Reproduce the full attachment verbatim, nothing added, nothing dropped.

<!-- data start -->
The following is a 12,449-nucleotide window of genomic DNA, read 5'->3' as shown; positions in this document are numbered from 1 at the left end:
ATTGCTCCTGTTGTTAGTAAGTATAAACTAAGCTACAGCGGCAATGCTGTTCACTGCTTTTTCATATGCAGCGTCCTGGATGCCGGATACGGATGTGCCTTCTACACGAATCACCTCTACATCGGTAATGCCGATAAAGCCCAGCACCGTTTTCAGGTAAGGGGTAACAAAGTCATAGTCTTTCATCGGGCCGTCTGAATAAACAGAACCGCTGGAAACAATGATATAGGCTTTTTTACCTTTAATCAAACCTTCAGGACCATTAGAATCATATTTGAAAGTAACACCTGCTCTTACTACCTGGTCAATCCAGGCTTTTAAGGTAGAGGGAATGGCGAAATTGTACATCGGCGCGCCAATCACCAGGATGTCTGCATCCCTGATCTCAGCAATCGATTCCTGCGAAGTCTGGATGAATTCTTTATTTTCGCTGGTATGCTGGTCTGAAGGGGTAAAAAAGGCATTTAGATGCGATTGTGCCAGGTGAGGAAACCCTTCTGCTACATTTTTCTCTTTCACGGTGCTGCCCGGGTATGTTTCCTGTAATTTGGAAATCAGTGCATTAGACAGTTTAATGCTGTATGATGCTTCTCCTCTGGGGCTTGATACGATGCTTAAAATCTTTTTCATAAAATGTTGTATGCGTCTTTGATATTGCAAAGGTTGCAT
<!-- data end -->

The following is a 12,449-nucleotide window of genomic DNA, read 5'->3' as shown; positions in this document are numbered from 1 at the left end:
ATTGCTCCTGTTGTTAGTAAGTATAAACTAAGCTACAGCGGCAATGCTGTTCACTGCTTTTTCATATGCAGCGTCCTGGATGCCGGATACGGATGTGCCTTCTACACGAATCACCTCTACATCGGTAATGCCGATAAAGCCCAGCACCGTTTTCAGGTAAGGGGTAACAAAGTCATAGTCTTTCATCGGGCCGTCTGAATAAACAGAACCGCTGGAAACAATGATATAGGCTTTTTTACCTTTAATCAAACCTTCAGGACCATTAGAATCATATTTGAAAGTAACACCTGCTCTTACTACCTGGTCAATCCAGGCTTTTAAGGTAGAGGGAATGGCGAAATTGTACATCGGCGCGCCAATCACCAGGATGTCTGCATCCCTGATCTCAGCAATCGATTCCTGCGAAGTCTGGATGAATTCTTTATTTTCGCTGGTATGCTGGTCTGAAGGGGTAAAAAAGGCATTTAGATGCGATTGTGCCAGGTGAGGAAACCCTTCTGCTACATTTTTCTCTTTCACGGTGCTGCCCGGGTATGTTTCCTGTAATTTGGAAATCAGTGCATTAGACAGTTTAATGCTGTATGATGCTTCTCCTCTGGGGCTTGATACGATGCTTAAAATCTTTTTCATAAAATGTTGTATGCGTCTTTGATATTGCAAAGGTTGCAT